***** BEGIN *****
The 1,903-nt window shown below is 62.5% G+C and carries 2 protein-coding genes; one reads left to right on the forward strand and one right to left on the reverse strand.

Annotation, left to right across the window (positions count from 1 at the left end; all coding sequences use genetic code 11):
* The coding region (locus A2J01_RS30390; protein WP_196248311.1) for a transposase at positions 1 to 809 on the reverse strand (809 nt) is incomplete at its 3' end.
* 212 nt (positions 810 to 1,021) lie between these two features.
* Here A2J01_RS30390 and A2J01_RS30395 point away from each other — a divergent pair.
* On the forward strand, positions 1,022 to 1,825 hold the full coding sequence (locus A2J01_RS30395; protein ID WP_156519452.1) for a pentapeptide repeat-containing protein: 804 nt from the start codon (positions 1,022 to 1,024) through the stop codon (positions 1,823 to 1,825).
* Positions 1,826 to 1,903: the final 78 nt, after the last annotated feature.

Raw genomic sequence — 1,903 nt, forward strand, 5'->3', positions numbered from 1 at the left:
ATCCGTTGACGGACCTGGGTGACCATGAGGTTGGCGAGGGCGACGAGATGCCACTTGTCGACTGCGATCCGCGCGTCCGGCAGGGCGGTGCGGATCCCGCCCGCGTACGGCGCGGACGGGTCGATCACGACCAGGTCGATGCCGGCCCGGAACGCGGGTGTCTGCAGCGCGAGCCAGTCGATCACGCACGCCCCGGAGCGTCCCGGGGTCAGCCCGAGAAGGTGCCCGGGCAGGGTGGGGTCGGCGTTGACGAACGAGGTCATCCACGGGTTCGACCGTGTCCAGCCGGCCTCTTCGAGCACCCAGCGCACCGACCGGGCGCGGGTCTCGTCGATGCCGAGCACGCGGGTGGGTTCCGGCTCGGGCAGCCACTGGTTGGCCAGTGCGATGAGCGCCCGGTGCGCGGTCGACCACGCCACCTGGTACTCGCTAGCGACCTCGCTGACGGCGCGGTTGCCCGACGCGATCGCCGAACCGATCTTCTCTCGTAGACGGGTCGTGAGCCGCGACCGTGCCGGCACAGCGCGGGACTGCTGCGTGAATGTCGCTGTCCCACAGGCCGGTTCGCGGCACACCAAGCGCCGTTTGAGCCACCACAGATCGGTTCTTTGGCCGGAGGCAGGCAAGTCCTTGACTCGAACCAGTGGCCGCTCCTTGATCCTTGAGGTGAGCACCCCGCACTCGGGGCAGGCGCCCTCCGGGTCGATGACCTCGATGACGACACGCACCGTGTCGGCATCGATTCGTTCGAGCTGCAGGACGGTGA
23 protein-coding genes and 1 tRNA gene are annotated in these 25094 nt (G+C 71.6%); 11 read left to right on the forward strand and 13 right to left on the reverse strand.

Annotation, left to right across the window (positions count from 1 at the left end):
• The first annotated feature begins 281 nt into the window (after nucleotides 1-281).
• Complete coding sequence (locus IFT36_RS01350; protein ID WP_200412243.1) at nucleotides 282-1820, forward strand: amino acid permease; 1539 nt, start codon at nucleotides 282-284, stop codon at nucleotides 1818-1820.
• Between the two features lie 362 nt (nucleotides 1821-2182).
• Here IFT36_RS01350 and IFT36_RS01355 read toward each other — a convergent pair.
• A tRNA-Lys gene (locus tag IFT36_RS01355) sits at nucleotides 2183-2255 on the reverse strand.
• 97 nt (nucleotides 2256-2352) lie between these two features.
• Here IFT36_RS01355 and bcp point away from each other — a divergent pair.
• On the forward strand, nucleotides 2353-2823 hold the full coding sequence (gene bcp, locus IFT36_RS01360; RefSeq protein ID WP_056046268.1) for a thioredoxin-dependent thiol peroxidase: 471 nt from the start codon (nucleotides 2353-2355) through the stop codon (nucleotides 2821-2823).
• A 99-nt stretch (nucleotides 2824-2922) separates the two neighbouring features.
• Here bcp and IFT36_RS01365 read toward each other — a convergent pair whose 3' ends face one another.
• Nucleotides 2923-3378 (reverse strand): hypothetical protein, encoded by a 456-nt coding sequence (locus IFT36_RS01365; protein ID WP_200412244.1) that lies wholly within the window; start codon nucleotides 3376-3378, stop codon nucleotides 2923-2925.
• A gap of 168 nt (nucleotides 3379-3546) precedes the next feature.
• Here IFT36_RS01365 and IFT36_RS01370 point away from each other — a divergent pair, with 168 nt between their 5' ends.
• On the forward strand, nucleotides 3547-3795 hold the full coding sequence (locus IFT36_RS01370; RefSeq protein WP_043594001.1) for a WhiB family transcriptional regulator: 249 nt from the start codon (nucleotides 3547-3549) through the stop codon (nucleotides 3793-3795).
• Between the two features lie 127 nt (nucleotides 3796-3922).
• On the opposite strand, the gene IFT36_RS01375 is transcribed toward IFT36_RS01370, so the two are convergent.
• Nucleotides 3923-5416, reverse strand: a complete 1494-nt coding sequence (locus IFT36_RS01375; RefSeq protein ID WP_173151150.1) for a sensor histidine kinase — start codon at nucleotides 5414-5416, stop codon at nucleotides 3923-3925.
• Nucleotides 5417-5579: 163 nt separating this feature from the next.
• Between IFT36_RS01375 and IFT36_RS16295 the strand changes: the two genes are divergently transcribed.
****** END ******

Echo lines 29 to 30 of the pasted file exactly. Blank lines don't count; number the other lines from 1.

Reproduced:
• Nucleotides 5417-5579: 163 nt separating this feature from the next.
• Between IFT36_RS01375 and IFT36_RS16295 the strand changes: the two genes are divergently transcribed.